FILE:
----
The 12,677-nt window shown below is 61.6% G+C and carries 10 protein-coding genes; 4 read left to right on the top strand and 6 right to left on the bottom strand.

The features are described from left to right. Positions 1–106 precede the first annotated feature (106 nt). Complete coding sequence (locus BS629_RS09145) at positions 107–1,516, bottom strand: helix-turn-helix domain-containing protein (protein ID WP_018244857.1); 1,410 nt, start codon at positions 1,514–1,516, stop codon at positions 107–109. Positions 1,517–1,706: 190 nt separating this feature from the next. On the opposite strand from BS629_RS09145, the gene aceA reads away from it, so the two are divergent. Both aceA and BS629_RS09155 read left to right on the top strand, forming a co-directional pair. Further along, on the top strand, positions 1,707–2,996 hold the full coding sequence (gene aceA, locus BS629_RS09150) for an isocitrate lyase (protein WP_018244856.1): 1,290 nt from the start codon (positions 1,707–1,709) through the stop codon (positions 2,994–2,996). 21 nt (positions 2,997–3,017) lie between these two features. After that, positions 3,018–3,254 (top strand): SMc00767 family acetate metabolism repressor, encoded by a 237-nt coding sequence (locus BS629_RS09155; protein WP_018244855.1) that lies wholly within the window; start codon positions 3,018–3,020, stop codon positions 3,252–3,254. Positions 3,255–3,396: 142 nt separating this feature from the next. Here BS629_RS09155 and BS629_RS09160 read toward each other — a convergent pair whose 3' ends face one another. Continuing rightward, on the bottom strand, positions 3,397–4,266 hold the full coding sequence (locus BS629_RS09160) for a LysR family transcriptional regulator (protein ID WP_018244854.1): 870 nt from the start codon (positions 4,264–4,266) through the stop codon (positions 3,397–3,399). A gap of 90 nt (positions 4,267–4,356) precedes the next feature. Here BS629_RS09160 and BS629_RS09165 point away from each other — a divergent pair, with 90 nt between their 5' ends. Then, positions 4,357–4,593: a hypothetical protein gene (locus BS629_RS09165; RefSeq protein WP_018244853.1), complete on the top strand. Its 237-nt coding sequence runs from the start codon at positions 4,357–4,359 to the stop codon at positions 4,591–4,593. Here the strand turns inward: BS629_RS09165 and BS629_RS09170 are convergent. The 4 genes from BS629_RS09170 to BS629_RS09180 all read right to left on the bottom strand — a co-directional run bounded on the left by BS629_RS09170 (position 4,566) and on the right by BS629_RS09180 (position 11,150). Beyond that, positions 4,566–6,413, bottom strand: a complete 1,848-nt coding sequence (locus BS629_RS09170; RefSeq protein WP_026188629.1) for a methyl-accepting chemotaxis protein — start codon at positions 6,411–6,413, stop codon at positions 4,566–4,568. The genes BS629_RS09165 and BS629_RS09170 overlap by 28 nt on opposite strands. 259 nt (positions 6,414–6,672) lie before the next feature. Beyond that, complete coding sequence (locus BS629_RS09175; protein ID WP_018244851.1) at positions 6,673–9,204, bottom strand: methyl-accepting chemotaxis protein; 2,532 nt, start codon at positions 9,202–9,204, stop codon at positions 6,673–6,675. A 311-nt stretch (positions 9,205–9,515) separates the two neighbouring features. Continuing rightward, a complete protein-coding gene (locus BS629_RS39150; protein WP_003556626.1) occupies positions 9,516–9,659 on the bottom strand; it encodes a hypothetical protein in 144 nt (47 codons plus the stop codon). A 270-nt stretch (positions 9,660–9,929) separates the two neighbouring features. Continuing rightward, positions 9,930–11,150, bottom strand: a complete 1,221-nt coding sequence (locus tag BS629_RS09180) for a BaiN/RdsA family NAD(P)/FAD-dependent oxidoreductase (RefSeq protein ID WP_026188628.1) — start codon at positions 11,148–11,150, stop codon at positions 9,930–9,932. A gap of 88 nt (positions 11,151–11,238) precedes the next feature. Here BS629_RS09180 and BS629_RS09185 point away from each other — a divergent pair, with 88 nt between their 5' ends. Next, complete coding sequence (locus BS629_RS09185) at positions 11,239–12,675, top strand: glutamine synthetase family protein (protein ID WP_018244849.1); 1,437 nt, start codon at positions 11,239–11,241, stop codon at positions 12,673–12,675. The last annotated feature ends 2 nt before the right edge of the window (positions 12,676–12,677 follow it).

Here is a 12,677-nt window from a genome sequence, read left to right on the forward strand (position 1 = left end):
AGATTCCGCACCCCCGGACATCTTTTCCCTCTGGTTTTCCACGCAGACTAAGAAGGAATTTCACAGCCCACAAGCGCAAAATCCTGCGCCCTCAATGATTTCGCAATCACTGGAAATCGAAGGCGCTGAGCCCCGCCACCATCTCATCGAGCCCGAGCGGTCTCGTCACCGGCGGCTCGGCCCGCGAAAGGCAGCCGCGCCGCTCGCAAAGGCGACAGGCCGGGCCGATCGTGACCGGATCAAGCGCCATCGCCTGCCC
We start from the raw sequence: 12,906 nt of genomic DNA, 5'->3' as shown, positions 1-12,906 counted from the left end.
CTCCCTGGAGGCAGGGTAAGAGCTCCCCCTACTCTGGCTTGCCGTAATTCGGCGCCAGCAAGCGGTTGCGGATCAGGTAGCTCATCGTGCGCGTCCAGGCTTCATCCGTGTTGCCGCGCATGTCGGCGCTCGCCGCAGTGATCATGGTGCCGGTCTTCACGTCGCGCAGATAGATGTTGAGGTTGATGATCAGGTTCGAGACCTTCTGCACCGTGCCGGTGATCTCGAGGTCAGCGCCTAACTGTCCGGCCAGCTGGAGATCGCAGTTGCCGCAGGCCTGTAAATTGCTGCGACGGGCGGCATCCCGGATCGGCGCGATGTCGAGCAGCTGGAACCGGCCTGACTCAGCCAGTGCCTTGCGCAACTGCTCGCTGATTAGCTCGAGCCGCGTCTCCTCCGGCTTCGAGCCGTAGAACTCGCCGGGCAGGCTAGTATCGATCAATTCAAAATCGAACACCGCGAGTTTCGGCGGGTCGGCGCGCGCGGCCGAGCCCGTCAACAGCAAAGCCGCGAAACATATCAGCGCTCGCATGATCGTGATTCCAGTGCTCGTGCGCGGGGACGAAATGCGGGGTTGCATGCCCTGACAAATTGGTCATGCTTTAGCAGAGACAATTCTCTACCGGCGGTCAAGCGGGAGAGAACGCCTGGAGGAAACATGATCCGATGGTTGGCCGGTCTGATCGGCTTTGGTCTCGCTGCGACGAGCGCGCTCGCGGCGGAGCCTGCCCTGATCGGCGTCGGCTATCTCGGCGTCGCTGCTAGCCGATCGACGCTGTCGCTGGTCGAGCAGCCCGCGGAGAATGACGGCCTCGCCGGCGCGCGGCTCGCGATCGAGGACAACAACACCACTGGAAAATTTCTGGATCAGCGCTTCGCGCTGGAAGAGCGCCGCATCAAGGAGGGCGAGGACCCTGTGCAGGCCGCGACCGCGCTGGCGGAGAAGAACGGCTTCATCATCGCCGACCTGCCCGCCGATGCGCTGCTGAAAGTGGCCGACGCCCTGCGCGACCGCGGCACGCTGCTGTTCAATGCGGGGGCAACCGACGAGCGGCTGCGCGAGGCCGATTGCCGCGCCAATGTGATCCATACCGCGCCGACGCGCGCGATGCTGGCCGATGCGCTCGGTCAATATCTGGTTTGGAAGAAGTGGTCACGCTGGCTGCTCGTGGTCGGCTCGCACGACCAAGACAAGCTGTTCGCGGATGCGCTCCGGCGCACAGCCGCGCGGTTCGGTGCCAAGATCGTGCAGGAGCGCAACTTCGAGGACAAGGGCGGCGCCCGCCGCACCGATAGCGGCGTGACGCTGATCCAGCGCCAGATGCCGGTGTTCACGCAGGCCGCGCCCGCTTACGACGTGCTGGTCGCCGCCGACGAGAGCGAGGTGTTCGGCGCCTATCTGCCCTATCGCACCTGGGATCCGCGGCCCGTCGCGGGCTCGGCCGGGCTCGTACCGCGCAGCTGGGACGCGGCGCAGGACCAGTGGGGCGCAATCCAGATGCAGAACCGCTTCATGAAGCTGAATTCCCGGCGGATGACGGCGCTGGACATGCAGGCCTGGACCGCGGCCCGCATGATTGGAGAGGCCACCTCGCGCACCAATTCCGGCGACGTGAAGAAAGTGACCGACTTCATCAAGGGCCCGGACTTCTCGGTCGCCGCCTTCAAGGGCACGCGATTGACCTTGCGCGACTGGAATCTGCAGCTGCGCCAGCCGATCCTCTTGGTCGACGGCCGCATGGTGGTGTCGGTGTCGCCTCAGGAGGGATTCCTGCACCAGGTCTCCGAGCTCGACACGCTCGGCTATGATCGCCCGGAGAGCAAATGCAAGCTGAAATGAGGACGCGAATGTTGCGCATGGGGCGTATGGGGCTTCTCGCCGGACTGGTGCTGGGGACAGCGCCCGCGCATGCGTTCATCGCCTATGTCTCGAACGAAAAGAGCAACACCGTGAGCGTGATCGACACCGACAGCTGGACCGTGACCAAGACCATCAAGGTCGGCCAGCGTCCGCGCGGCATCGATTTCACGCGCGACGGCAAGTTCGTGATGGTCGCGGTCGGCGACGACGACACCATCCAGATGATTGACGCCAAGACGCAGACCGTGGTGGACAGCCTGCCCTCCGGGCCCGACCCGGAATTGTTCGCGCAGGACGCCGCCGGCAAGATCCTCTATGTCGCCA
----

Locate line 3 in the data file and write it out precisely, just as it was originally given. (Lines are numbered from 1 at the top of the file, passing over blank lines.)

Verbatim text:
Here is a 12,677-nt window from a genome sequence, read left to right on the forward strand (position 1 = left end):